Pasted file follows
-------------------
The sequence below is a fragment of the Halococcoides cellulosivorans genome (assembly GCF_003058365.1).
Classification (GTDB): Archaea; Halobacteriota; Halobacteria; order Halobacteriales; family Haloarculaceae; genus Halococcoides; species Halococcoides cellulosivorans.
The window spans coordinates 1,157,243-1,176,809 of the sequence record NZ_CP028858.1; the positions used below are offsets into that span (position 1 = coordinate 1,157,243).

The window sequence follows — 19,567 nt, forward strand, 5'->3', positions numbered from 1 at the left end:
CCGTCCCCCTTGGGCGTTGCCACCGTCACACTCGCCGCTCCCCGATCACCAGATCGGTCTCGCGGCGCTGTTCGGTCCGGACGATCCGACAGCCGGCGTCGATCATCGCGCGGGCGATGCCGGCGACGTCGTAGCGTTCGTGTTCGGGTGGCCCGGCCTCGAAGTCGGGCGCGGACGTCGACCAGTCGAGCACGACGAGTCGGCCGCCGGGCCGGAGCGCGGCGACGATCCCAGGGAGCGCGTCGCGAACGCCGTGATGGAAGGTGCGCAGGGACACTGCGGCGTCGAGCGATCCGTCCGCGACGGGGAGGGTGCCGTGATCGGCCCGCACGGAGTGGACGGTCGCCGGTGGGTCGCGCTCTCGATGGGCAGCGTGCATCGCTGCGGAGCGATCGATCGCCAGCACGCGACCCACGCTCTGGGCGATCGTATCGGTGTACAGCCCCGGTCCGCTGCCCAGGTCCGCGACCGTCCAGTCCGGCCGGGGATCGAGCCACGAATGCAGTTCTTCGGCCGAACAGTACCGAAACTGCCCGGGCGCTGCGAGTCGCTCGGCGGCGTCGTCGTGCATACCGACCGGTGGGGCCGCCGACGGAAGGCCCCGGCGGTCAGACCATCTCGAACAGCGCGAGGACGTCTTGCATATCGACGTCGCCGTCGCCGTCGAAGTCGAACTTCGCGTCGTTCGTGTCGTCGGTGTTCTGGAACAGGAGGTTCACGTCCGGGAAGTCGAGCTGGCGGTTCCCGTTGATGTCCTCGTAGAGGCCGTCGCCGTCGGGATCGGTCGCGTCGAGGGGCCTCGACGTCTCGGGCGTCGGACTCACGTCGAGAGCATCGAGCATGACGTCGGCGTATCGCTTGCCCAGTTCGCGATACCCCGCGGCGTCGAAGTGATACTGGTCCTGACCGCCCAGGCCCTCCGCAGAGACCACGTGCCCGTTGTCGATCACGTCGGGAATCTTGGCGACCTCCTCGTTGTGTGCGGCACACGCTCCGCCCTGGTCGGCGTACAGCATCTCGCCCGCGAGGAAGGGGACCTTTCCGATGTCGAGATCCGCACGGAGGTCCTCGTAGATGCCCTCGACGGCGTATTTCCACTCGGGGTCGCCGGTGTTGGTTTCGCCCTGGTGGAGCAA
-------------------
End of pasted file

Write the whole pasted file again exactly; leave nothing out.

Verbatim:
The sequence below is a fragment of the Halococcoides cellulosivorans genome (assembly GCF_003058365.1).
Classification (GTDB): Archaea; Halobacteriota; Halobacteria; order Halobacteriales; family Haloarculaceae; genus Halococcoides; species Halococcoides cellulosivorans.
The window spans coordinates 1,157,243-1,176,809 of the sequence record NZ_CP028858.1; the positions used below are offsets into that span (position 1 = coordinate 1,157,243).

The window sequence follows — 19,567 nt, forward strand, 5'->3', positions numbered from 1 at the left end:
CCGTCCCCCTTGGGCGTTGCCACCGTCACACTCGCCGCTCCCCGATCACCAGATCGGTCTCGCGGCGCTGTTCGGTCCGGACGATCCGACAGCCGGCGTCGATCATCGCGCGGGCGATGCCGGCGACGTCGTAGCGTTCGTGTTCGGGTGGCCCGGCCTCGAAGTCGGGCGCGGACGTCGACCAGTCGAGCACGACGAGTCGGCCGCCGGGCCGGAGCGCGGCGACGATCCCAGGGAGCGCGTCGCGAACGCCGTGATGGAAGGTGCGCAGGGACACTGCGGCGTCGAGCGATCCGTCCGCGACGGGGAGGGTGCCGTGATCGGCCCGCACGGAGTGGACGGTCGCCGGTGGGTCGCGCTCTCGATGGGCAGCGTGCATCGCTGCGGAGCGATCGATCGCCAGCACGCGACCCACGCTCTGGGCGATCGTATCGGTGTACAGCCCCGGTCCGCTGCCCAGGTCCGCGACCGTCCAGTCCGGCCGGGGATCGAGCCACGAATGCAGTTCTTCGGCCGAACAGTACCGAAACTGCCCGGGCGCTGCGAGTCGCTCGGCGGCGTCGTCGTGCATACCGACCGGTGGGGCCGCCGACGGAAGGCCCCGGCGGTCAGACCATCTCGAACAGCGCGAGGACGTCTTGCATATCGACGTCGCCGTCGCCGTCGAAGTCGAACTTCGCGTCGTTCGTGTCGTCGGTGTTCTGGAACAGGAGGTTCACGTCCGGGAAGTCGAGCTGGCGGTTCCCGTTGATGTCCTCGTAGAGGCCGTCGCCGTCGGGATCGGTCGCGTCGAGGGGCCTCGACGTCTCGGGCGTCGGACTCACGTCGAGAGCATCGAGCATGACGTCGGCGTATCGCTTGCCCAGTTCGCGATACCCCGCGGCGTCGAAGTGATACTGGTCCTGACCGCCCAGGCCCTCCGCAGAGACCACGTGCCCGTTGTCGATCACGTCGGGAATCTTGGCGACCTCCTCGTTGTGTGCGGCACACGCTCCGCCCTGGTCGGCGTACAGCATCTCGCCCGCGAGGAAGGGGACCTTTCCGATGTCGAGATCCGCACGGAGGTCCTCGTAGATGCCCTCGACGGCGTATTTCCACTCGGGGTCGCCGGTGTTGGTTTCGCCCTGGTGGAGCAA